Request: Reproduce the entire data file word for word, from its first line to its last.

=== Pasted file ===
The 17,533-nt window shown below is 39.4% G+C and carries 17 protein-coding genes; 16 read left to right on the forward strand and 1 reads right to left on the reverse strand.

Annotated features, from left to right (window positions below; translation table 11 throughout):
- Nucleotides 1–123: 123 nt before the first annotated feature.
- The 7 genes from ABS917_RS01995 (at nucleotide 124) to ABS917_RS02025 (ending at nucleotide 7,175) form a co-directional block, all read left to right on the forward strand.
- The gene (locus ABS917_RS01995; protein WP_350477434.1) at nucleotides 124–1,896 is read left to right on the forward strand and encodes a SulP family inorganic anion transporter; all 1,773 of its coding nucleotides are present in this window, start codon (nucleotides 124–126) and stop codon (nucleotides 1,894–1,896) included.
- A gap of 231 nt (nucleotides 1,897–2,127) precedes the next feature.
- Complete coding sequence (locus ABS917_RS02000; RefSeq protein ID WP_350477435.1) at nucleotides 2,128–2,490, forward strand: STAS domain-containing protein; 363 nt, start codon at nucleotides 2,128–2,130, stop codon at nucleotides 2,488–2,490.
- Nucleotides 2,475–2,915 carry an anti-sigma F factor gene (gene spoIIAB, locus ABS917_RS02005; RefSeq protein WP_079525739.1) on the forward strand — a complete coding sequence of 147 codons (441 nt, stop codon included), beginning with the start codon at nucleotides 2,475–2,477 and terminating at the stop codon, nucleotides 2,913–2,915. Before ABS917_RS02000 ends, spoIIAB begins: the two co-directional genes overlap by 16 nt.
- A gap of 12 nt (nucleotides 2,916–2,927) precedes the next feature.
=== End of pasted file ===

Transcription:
The 17,533-nt window shown below is 39.4% G+C and carries 17 protein-coding genes; 16 read left to right on the forward strand and 1 reads right to left on the reverse strand.

Annotated features, from left to right (window positions below; translation table 11 throughout):
- Nucleotides 1–123: 123 nt before the first annotated feature.
- The 7 genes from ABS917_RS01995 (at nucleotide 124) to ABS917_RS02025 (ending at nucleotide 7,175) form a co-directional block, all read left to right on the forward strand.
- The gene (locus ABS917_RS01995; protein WP_350477434.1) at nucleotides 124–1,896 is read left to right on the forward strand and encodes a SulP family inorganic anion transporter; all 1,773 of its coding nucleotides are present in this window, start codon (nucleotides 124–126) and stop codon (nucleotides 1,894–1,896) included.
- A gap of 231 nt (nucleotides 1,897–2,127) precedes the next feature.
- Complete coding sequence (locus ABS917_RS02000; RefSeq protein ID WP_350477435.1) at nucleotides 2,128–2,490, forward strand: STAS domain-containing protein; 363 nt, start codon at nucleotides 2,128–2,130, stop codon at nucleotides 2,488–2,490.
- Nucleotides 2,475–2,915 carry an anti-sigma F factor gene (gene spoIIAB, locus ABS917_RS02005; RefSeq protein WP_079525739.1) on the forward strand — a complete coding sequence of 147 codons (441 nt, stop codon included), beginning with the start codon at nucleotides 2,475–2,477 and terminating at the stop codon, nucleotides 2,913–2,915. Before ABS917_RS02000 ends, spoIIAB begins: the two co-directional genes overlap by 16 nt.
- A gap of 12 nt (nucleotides 2,916–2,927) precedes the next feature.